Issue 16, February 2009

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Postgraduate Research Fellowship Scheme
Risk Management and Corporate Governance Practices of Listed Chinese Companies
Modeling Default Correlation Using Credit Contagion Approach
Margin Setting Methodologies Under a Constraint of
Change Frequencies
A Longitudinal Study of Parental Control in Early Adolescence in
Hong Kong
Demographic Analysis of Healthy Longevity in China
Chess for those Playing From The Heart
RGC Public Lectures - Cancer Research

Research mainly funded by the Research Grants Council (RGC) is helping to provide new insights into parental control during early adolescence of Hong Kong children.

Professor Daniel Tan Lei Shek at The Chinese University of Hong Kong Department of Social Work believes his findings could help social workers and education professionals to connect more responsively with families during the course of their work.

"Based on the findings the study provides some useful pointers for developing parenting programs and family intervention techniques, particularly for families experiencing economic disadvantages," said Professor Shek. Academically, the research project fills a gap pertinent to the relationship between economic disadvantaged families as well as the emotional quality of life during early adolescence in Chinese culture.

Conducted over three years involving Secondary 1, 2 and 3 students attending 16 schools randomly selected from different Hong Kong geographical areas, Professor Shek examined the nature of parenting, parent-child relational qualities and psychological well-being in adolescents with and without economic disadvantages. Research revealed that adolescents experiencing economic disadvantages generally held a more negative perception of parenting quality than those adolescents from families without economic challenges. The differences were more pronounced for the father-adolescent relationship compared to the mother-adolescent relationship.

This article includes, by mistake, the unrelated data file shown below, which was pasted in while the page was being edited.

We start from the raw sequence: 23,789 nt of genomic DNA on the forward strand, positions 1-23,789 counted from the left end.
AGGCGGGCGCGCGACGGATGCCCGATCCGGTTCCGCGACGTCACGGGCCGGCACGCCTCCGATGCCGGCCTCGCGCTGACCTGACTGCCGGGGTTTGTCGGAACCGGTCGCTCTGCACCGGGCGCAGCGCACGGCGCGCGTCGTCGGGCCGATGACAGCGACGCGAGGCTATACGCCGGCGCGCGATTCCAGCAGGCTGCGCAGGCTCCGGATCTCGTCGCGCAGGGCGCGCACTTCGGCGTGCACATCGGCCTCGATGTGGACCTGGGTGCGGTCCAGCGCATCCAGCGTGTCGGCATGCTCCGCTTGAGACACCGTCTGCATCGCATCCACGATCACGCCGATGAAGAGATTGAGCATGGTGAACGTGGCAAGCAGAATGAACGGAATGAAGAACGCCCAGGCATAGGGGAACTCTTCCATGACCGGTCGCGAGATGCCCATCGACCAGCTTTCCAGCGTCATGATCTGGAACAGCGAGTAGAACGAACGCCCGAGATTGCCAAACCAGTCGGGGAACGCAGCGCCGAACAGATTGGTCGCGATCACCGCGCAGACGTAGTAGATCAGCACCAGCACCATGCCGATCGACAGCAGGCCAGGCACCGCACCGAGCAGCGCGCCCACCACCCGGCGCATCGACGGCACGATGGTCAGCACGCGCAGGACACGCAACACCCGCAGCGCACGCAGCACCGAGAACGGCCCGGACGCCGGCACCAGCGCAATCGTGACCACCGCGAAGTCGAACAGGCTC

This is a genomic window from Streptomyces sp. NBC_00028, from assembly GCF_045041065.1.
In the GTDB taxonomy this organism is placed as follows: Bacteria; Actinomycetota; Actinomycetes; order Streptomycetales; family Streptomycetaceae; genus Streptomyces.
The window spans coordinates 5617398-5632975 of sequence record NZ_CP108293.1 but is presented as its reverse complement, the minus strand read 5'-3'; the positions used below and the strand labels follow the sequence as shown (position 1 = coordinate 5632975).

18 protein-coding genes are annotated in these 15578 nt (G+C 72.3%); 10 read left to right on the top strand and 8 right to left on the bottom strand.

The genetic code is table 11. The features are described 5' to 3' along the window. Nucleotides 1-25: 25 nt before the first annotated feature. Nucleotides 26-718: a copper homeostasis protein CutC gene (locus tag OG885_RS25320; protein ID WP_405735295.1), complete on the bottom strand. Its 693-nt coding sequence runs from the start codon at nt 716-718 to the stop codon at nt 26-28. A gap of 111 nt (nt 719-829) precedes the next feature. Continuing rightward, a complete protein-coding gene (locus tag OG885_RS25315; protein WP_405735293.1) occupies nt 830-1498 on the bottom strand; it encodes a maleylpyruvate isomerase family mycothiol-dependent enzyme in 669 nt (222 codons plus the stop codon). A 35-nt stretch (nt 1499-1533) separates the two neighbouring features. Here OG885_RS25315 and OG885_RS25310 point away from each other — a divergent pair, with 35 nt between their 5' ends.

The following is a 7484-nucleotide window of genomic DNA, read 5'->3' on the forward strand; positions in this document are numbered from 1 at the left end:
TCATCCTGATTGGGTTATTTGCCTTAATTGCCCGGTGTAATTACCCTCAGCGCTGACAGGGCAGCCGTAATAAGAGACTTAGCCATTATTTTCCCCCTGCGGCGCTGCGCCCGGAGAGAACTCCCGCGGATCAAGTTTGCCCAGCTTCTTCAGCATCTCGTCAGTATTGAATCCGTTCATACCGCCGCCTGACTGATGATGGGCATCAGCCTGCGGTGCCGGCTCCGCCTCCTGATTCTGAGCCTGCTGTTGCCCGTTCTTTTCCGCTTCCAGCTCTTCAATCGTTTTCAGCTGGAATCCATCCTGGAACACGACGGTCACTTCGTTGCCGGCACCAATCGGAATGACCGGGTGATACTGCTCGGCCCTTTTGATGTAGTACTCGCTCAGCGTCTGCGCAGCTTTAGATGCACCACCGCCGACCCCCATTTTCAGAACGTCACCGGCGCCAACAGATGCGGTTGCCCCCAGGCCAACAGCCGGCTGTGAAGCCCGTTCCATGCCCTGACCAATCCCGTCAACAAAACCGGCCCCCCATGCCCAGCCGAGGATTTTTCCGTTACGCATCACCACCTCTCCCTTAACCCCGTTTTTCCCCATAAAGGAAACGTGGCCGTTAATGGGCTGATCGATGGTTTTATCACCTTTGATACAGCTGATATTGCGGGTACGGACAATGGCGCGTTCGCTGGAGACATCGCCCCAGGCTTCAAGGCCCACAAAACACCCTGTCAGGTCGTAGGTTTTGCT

In addition, compared with adolescents not facing economic disadvantages, adolescents growing up in poor families tended to express more pronounced feelings of hopelessness. They also displayed lower levels of mastery of life skills, general satisfaction and lower self-esteem.

Professor Shek said the research project is the first known scientific study to examine issues in Chinese adolescents growing up

in different economic strata's utilising repeated observations of the same concepts over extended periods of time, commonly know as a longitudinal design.

The Chinese Parental Control Scale developed using the research data is based more on indigenous Chinese conceptions of parental control. "The objective of the project is to dissimilate information into the community and areas where professionals and parents benefit from our work," said the Professor.

"Currently, Hong Kong professionals working with families on parental and social issues tend to use measures imported from the West based on the western concepts of parenting. However, we know from various studies there are subtle differences between the way Chinese and western parents approach parenting," said Professor Shek. For example, in contrast to the traditional Chinese cultural belief of "strict fathers, kind mothers", the present research findings suggest that the contemporary parenting pattern had become one of "strict mothers, detached fathers" due to a combination of economic and work pressures

Professor Daniel T.L. Shek
Department of Social Work
The Chinese University of Hong Kong